Note obviously no atomics or mutexes are need in per-thread functions.

So now we can get the effective combined state :

U32 Log_GetState( )
    U32_pair local = Log_GetLocalState();
    U32 global = Log_GetGlobalState();

    // take local state bits where they are set, else global state bits :

    U32 state = (local.first & local.second) | (global & (~local.second) );

    return state;

So internally to the log's operation you start every function with something like :

static bool NoState( U32 state )
    // if all outputs or all systems are turned off, no output is possible
    return ((state & LOG_TO_MASK) == 0) ||
        ((state & LOG_SYSTEM_MASK) == 0);

void Log_Printf( const char * fmt, ... )
    U32 state = Log_GetState();

    if ( NoState(state) )

    ... more here ...


So note that up to the "... more here ..." we have not taken any mutexes or in any way synchronized the threads against each other. So when the log is disabled we just exit there before doing anything painful.

Now the point of this post is not about a log system. It's that you have to do this any time you have global state that can be changed by code (and you want that change to only affect the current thread).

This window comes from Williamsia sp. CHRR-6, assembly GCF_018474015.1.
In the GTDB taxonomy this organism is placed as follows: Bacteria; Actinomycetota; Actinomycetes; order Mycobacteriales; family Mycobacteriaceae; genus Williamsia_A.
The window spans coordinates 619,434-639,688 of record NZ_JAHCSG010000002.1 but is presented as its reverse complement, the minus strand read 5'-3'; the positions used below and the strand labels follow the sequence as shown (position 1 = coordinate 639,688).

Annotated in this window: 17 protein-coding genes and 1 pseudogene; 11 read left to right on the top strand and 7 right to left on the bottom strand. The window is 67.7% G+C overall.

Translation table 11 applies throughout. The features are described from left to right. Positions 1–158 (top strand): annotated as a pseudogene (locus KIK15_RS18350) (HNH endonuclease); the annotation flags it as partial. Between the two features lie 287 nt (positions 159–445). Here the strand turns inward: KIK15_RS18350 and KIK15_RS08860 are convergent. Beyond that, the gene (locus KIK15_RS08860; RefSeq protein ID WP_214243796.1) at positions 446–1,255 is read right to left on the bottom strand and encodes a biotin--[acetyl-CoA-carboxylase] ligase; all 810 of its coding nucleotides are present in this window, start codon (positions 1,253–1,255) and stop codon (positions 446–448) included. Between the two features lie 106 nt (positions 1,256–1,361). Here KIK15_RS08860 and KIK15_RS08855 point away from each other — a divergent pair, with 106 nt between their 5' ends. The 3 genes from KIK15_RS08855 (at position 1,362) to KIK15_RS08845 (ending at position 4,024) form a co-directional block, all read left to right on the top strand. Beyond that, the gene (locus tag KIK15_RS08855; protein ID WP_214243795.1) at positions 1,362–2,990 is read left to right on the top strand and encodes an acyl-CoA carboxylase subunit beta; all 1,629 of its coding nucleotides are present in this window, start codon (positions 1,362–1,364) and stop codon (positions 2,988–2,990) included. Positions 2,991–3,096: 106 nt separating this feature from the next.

In the more general case you don't just have bit flags, you have arbitrary variables that you want to be per-thread and global. Here's a helper struct to do a global atomic with thread-overridable value :

struct tls_intptr_t
    int m_index;
        m_index = TlsAlloc();
        ASSERT( get() == 0 );
    intptr_t get() const { return (intptr_t) TlsGetValue(m_index); }

    void set(intptr_t v) { TlsSetValue(m_index,(LPVOID)v); }

struct intptr_t_and_set
    intptr_t val;
    intptr_t set; // bool ; is "val" set
    intptr_t_and_set(intptr_t v,intptr_t s) : val(v), set(s) { }
struct overridable_intptr_t
    atomic<intptr_t>    m_global;
    tls_intptr_t    m_local;    
    tls_intptr_t    m_localset;
    overridable_intptr_t(intptr_t val = 0) : m_global(val)
        ASSERT( m_localset.get() == 0 );
    intptr_t set_global(intptr_t val)
        return m_global.exchange(val,mo_acq_rel);
    intptr_t get_global() const
        return m_global.load(mo_acquire);
    intptr_t_and_set get_local() const
        return intptr_t_and_set( m_local.get(), m_localset.get() );